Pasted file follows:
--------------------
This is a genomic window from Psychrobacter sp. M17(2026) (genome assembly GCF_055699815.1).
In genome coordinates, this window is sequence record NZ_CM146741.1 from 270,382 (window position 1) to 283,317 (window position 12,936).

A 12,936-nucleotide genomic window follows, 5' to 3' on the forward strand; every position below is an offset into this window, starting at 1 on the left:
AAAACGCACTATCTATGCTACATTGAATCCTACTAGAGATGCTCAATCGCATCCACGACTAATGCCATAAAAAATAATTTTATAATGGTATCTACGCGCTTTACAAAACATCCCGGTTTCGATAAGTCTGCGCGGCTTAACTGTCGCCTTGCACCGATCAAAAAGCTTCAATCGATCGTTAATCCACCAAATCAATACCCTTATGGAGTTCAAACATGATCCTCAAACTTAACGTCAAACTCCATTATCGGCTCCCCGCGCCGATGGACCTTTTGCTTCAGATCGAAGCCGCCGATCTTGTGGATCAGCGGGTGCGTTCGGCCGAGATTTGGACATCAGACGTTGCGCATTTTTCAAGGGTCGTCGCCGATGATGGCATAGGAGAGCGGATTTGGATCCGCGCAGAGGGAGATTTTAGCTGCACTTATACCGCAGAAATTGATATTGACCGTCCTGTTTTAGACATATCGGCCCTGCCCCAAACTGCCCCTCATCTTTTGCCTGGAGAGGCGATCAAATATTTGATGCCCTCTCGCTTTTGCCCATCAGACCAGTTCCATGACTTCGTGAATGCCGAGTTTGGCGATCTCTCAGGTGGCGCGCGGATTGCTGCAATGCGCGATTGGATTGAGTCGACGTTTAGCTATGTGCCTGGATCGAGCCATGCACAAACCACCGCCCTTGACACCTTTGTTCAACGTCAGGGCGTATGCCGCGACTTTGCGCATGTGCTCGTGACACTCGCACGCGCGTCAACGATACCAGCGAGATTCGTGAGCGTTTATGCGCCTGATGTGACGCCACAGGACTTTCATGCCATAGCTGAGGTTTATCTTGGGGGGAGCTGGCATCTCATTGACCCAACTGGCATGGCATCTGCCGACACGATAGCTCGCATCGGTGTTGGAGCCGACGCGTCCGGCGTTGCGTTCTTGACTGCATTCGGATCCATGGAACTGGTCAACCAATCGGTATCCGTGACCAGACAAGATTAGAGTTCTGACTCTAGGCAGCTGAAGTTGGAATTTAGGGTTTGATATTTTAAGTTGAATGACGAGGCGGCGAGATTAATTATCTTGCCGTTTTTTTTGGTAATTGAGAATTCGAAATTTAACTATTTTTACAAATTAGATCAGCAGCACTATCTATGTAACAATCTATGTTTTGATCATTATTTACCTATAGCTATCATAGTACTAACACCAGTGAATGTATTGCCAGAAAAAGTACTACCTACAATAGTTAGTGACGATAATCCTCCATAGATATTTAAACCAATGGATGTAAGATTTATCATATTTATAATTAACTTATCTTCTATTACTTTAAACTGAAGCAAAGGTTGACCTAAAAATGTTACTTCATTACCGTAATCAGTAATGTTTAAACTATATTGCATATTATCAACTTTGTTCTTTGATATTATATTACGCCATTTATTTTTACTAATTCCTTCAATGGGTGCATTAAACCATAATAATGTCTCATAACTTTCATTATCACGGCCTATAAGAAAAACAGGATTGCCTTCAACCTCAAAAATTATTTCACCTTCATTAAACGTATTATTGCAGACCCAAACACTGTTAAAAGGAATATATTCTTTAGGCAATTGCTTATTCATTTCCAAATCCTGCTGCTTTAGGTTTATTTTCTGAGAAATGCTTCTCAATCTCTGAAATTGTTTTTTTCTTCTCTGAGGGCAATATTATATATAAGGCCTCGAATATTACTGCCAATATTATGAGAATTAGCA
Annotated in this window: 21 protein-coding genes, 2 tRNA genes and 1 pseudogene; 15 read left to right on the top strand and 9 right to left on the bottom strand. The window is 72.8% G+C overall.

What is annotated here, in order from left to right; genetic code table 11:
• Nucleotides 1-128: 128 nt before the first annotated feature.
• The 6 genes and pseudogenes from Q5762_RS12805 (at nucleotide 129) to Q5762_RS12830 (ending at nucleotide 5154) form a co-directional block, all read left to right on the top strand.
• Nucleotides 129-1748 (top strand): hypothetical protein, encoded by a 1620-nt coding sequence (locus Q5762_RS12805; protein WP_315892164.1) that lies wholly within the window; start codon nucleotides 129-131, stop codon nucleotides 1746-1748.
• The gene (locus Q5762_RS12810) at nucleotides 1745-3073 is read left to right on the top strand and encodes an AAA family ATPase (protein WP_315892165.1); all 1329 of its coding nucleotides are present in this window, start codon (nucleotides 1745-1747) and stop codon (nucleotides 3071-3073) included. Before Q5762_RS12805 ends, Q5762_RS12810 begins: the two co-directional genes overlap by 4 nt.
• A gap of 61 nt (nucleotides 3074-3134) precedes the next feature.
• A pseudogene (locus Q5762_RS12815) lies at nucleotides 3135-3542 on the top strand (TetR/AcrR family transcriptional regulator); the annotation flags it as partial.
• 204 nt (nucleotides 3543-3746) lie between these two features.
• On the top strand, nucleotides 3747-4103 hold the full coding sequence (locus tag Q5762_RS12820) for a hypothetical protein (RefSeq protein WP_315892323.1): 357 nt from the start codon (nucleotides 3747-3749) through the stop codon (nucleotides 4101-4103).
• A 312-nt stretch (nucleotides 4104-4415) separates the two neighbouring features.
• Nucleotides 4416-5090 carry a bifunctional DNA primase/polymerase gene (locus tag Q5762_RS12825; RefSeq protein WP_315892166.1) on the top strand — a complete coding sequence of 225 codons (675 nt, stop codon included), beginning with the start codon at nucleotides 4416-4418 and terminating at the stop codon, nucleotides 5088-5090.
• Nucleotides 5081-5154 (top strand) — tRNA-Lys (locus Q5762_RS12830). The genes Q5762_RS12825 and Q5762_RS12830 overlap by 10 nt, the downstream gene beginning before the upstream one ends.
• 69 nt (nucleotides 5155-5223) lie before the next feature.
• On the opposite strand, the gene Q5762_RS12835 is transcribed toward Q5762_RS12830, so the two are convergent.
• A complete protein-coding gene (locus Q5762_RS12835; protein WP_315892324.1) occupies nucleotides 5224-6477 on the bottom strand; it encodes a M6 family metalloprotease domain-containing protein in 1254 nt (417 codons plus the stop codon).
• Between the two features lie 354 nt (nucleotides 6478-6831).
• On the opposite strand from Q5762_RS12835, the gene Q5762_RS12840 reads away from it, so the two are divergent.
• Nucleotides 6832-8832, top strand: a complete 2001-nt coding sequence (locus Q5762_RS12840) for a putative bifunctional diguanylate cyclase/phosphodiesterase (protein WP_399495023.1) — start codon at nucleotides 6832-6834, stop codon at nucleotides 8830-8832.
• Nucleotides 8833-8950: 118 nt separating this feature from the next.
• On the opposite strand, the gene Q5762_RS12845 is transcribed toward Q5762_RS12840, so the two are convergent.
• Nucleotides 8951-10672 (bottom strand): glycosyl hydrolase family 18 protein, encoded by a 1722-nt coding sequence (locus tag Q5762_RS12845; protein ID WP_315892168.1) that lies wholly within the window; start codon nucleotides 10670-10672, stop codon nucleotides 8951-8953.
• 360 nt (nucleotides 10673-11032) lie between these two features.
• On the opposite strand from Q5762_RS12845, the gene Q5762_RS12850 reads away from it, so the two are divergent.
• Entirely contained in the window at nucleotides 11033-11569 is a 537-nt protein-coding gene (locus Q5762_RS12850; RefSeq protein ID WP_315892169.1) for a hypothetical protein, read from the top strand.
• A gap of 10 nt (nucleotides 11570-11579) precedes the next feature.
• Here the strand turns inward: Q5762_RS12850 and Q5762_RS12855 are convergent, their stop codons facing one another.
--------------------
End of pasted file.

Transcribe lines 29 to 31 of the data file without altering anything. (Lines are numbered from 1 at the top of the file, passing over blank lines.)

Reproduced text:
• Entirely contained in the window at nucleotides 11033-11569 is a 537-nt protein-coding gene (locus Q5762_RS12850; RefSeq protein ID WP_315892169.1) for a hypothetical protein, read from the top strand.
• A gap of 10 nt (nucleotides 11570-11579) precedes the next feature.
• Here the strand turns inward: Q5762_RS12850 and Q5762_RS12855 are convergent, their stop codons facing one another.